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  7. #7
    Luminous Being Dadgad's Avatar
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    Quote Originally Posted by Bill Tillman View Post
    Thanks. I think ReMark has got what I need. I'll study up on doing a loft, and he's right, I'm going to need lots of circles to get it done. And as always, BIGAL you got some cool stuff there. But what I should have said is that this thing is shaped kind of like a dildo, if you know what I mean.
    Bill, I played around with this a bit, created a spline to use as a path.
    It ain't perfect, but it might help you come to grips with a better way to do it.

    I added some circles, after earlier tries.
    The loft on the right is the last one I did, and it is based on the linework entities to the left of it.
    It was generated with the Path option.
    In the screenshot, you can see that if the lofted 3D Solid is selected, after the fact, there is a drop down menu available to alter the surface treatment, which affects the overall shape.
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    Last edited by Dadgad; 15th Apr 2017 at 12:38 pm.
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  8. #8
    Luminous Being
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    Dadgad I thought the same idea a series of circles joining the two edges, just my 3D skills are pretty basic.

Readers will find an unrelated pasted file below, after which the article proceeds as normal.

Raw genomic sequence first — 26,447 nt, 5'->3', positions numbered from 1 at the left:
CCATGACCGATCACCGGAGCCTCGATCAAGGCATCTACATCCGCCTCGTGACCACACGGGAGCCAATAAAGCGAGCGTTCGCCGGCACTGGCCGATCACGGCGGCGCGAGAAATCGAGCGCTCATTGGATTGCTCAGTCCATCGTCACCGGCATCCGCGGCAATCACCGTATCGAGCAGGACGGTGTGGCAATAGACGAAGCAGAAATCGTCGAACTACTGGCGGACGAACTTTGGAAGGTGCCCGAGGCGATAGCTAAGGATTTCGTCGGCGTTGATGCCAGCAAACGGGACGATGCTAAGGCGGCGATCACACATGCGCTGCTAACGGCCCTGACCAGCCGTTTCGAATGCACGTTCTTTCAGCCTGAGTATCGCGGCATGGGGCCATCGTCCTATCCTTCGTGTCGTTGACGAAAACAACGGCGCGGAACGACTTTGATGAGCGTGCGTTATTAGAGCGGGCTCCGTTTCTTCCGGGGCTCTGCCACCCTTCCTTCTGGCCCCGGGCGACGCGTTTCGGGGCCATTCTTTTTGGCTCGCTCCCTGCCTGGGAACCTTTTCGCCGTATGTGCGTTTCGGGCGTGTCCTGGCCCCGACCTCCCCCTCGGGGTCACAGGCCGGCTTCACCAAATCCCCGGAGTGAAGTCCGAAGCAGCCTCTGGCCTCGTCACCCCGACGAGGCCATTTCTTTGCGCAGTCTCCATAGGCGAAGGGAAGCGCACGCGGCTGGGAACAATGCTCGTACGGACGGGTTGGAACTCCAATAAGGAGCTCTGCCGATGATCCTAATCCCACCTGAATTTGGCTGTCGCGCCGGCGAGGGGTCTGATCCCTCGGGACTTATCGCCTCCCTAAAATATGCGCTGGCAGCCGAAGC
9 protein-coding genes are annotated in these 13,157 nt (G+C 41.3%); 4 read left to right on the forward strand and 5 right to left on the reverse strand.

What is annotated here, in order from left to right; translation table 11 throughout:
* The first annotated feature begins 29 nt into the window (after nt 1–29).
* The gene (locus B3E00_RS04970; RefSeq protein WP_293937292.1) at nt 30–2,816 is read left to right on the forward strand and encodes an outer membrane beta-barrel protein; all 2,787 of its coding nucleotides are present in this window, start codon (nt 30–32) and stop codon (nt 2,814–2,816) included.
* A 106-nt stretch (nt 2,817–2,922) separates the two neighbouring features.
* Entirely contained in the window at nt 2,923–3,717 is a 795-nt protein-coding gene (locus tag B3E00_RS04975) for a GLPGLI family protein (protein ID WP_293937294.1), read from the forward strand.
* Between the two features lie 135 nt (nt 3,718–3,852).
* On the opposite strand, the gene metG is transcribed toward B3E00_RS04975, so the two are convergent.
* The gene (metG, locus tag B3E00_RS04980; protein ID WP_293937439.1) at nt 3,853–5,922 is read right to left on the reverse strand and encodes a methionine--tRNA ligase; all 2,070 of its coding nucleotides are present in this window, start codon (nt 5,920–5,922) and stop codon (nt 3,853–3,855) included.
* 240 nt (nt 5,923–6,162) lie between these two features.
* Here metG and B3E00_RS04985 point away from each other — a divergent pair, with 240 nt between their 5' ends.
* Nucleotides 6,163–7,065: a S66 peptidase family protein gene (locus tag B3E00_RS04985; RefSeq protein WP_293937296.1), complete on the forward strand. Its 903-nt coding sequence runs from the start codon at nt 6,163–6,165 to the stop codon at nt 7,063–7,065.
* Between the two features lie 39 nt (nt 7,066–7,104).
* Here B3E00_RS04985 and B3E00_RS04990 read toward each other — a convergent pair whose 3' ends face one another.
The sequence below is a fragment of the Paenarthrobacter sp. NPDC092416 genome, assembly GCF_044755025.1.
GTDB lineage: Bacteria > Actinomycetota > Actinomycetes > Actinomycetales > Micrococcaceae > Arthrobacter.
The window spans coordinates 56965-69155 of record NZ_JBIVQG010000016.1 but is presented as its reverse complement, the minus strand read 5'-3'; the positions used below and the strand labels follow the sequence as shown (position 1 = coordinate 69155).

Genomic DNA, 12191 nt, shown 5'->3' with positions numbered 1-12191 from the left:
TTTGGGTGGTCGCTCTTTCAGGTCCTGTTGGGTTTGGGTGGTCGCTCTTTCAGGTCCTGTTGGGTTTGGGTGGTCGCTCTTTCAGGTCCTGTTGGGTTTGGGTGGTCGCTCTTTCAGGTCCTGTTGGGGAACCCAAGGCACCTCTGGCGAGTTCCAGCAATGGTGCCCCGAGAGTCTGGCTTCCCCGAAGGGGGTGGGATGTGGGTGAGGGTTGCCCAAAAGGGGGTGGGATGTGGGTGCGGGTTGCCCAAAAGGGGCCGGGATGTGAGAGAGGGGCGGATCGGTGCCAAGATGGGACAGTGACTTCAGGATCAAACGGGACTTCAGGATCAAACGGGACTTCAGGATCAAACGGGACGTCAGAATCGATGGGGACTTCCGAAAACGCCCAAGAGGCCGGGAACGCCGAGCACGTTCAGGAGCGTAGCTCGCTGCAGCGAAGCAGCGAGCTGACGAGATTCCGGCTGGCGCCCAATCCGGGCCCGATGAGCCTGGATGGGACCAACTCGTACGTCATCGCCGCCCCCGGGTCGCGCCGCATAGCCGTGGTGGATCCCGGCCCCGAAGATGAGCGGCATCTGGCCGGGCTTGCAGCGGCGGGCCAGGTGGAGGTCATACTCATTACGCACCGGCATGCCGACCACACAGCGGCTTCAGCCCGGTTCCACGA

Reading another post referring to Fusion 360 the reference was "Freeform modeling" this may be more suitable for this type of shape.
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  9. #9
    Luminous Being Dadgad's Avatar
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    Quote Originally Posted by BIGAL View Post
    Dadgad I thought the same idea a series of circles joining the two edges, just my 3D skills are pretty basic.

    Reading another post referring to Fusion 360 the reference was "Freeform modeling" this may be more suitable for this type of shape.

    No doubt this is how ReMark envisioned doing it in his earlier post.

    Given that Bill had already supplied the .dwg with the shape, it was pretty straight forward.
    I started by drawing a number of straight polylines across the shape, each of them to the Perpendicular snap on the far side.
    I then drew circles centered on the midpoint of each of these lines, with the radius defined by snapping to either of the polyline endpoints.